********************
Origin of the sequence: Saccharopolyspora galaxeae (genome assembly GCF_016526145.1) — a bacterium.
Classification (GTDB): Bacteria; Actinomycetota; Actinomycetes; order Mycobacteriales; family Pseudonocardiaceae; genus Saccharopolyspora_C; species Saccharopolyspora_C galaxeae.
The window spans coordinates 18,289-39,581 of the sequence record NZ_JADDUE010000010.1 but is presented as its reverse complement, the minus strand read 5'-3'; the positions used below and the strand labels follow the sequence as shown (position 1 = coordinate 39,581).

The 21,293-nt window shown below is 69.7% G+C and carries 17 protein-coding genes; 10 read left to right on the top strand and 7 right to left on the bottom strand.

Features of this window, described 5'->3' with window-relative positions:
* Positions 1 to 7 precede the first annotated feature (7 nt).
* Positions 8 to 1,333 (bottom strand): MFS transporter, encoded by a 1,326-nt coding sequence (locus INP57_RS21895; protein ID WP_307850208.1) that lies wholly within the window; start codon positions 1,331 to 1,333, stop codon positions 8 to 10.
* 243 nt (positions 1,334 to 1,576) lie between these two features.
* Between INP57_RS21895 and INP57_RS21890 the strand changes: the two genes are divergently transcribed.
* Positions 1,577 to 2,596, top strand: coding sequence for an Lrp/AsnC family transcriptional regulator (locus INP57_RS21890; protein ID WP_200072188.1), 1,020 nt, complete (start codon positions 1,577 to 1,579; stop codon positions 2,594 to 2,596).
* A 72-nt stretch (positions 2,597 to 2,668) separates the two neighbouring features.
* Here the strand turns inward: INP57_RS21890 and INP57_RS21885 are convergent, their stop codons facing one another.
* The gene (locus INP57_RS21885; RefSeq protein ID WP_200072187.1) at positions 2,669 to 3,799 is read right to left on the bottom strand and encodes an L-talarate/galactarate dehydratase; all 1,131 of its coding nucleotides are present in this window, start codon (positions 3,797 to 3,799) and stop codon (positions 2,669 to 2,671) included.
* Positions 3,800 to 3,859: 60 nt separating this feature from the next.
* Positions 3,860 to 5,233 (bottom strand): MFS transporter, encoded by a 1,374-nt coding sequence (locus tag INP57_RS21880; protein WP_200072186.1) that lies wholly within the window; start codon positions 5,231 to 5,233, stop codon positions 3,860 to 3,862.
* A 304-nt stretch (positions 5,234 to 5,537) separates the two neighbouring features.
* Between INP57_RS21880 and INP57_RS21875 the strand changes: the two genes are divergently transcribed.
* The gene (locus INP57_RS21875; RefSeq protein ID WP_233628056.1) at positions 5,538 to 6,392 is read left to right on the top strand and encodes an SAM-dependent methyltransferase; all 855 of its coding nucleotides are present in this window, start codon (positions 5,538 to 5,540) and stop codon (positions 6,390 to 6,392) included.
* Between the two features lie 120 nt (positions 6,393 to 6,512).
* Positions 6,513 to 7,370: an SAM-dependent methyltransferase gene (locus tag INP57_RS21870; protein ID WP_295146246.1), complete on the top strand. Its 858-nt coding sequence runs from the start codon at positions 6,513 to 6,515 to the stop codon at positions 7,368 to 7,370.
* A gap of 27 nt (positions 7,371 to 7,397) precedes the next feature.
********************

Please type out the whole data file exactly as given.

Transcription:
Origin of the sequence: Saccharopolyspora galaxeae (genome assembly GCF_016526145.1) — a bacterium.
Classification (GTDB): Bacteria; Actinomycetota; Actinomycetes; order Mycobacteriales; family Pseudonocardiaceae; genus Saccharopolyspora_C; species Saccharopolyspora_C galaxeae.
The window spans coordinates 18,289-39,581 of the sequence record NZ_JADDUE010000010.1 but is presented as its reverse complement, the minus strand read 5'-3'; the positions used below and the strand labels follow the sequence as shown (position 1 = coordinate 39,581).

The 21,293-nt window shown below is 69.7% G+C and carries 17 protein-coding genes; 10 read left to right on the top strand and 7 right to left on the bottom strand.

Features of this window, described 5'->3' with window-relative positions:
* Positions 1 to 7 precede the first annotated feature (7 nt).
* Positions 8 to 1,333 (bottom strand): MFS transporter, encoded by a 1,326-nt coding sequence (locus INP57_RS21895; protein ID WP_307850208.1) that lies wholly within the window; start codon positions 1,331 to 1,333, stop codon positions 8 to 10.
* 243 nt (positions 1,334 to 1,576) lie between these two features.
* Between INP57_RS21895 and INP57_RS21890 the strand changes: the two genes are divergently transcribed.
* Positions 1,577 to 2,596, top strand: coding sequence for an Lrp/AsnC family transcriptional regulator (locus INP57_RS21890; protein ID WP_200072188.1), 1,020 nt, complete (start codon positions 1,577 to 1,579; stop codon positions 2,594 to 2,596).
* A 72-nt stretch (positions 2,597 to 2,668) separates the two neighbouring features.
* Here the strand turns inward: INP57_RS21890 and INP57_RS21885 are convergent, their stop codons facing one another.
* The gene (locus INP57_RS21885; RefSeq protein ID WP_200072187.1) at positions 2,669 to 3,799 is read right to left on the bottom strand and encodes an L-talarate/galactarate dehydratase; all 1,131 of its coding nucleotides are present in this window, start codon (positions 3,797 to 3,799) and stop codon (positions 2,669 to 2,671) included.
* Positions 3,800 to 3,859: 60 nt separating this feature from the next.
* Positions 3,860 to 5,233 (bottom strand): MFS transporter, encoded by a 1,374-nt coding sequence (locus tag INP57_RS21880; protein WP_200072186.1) that lies wholly within the window; start codon positions 5,231 to 5,233, stop codon positions 3,860 to 3,862.
* A 304-nt stretch (positions 5,234 to 5,537) separates the two neighbouring features.
* Between INP57_RS21880 and INP57_RS21875 the strand changes: the two genes are divergently transcribed.
* The gene (locus INP57_RS21875; RefSeq protein ID WP_233628056.1) at positions 5,538 to 6,392 is read left to right on the top strand and encodes an SAM-dependent methyltransferase; all 855 of its coding nucleotides are present in this window, start codon (positions 5,538 to 5,540) and stop codon (positions 6,390 to 6,392) included.
* Between the two features lie 120 nt (positions 6,393 to 6,512).
* Positions 6,513 to 7,370: an SAM-dependent methyltransferase gene (locus tag INP57_RS21870; protein ID WP_295146246.1), complete on the top strand. Its 858-nt coding sequence runs from the start codon at positions 6,513 to 6,515 to the stop codon at positions 7,368 to 7,370.
* A gap of 27 nt (positions 7,371 to 7,397) precedes the next feature.